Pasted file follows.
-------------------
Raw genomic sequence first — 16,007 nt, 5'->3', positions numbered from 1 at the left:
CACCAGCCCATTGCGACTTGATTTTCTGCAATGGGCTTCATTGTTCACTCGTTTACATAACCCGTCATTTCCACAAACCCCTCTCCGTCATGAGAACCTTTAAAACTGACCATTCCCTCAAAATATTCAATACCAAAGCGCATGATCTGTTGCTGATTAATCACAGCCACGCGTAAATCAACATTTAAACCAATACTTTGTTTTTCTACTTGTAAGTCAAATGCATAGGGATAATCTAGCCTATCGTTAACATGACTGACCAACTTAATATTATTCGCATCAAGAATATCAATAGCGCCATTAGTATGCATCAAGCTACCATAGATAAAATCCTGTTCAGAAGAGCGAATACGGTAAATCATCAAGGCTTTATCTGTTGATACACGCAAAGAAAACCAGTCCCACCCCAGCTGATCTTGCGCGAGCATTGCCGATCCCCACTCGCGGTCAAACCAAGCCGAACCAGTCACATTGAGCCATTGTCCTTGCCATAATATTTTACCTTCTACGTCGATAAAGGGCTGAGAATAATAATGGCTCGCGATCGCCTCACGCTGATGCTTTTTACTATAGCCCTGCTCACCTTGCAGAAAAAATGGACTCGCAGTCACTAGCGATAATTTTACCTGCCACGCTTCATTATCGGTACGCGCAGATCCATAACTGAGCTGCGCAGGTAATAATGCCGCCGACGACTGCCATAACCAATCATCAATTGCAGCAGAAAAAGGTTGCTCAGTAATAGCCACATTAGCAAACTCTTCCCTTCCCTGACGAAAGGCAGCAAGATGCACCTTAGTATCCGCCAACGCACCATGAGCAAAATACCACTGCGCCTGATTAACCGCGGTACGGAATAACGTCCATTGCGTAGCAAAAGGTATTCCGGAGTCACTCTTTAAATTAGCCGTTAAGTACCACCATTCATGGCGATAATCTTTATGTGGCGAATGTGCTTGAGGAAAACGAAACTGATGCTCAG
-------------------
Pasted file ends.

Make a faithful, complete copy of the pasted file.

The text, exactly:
Raw genomic sequence first — 16,007 nt, 5'->3', positions numbered from 1 at the left:
CACCAGCCCATTGCGACTTGATTTTCTGCAATGGGCTTCATTGTTCACTCGTTTACATAACCCGTCATTTCCACAAACCCCTCTCCGTCATGAGAACCTTTAAAACTGACCATTCCCTCAAAATATTCAATACCAAAGCGCATGATCTGTTGCTGATTAATCACAGCCACGCGTAAATCAACATTTAAACCAATACTTTGTTTTTCTACTTGTAAGTCAAATGCATAGGGATAATCTAGCCTATCGTTAACATGACTGACCAACTTAATATTATTCGCATCAAGAATATCAATAGCGCCATTAGTATGCATCAAGCTACCATAGATAAAATCCTGTTCAGAAGAGCGAATACGGTAAATCATCAAGGCTTTATCTGTTGATACACGCAAAGAAAACCAGTCCCACCCCAGCTGATCTTGCGCGAGCATTGCCGATCCCCACTCGCGGTCAAACCAAGCCGAACCAGTCACATTGAGCCATTGTCCTTGCCATAATATTTTACCTTCTACGTCGATAAAGGGCTGAGAATAATAATGGCTCGCGATCGCCTCACGCTGATGCTTTTTACTATAGCCCTGCTCACCTTGCAGAAAAAATGGACTCGCAGTCACTAGCGATAATTTTACCTGCCACGCTTCATTATCGGTACGCGCAGATCCATAACTGAGCTGCGCAGGTAATAATGCCGCCGACGACTGCCATAACCAATCATCAATTGCAGCAGAAAAAGGTTGCTCAGTAATAGCCACATTAGCAAACTCTTCCCTTCCCTGACGAAAGGCAGCAAGATGCACCTTAGTATCCGCCAACGCACCATGAGCAAAATACCACTGCGCCTGATTAACCGCGGTACGGAATAACGTCCATTGCGTAGCAAAAGGTATTCCGGAGTCACTCTTTAAATTAGCCGTTAAGTACCACCATTCATGGCGATAATCTTTATGTGGCGAATGTGCTTGAGGAAAACGAAACTGATGCTCAG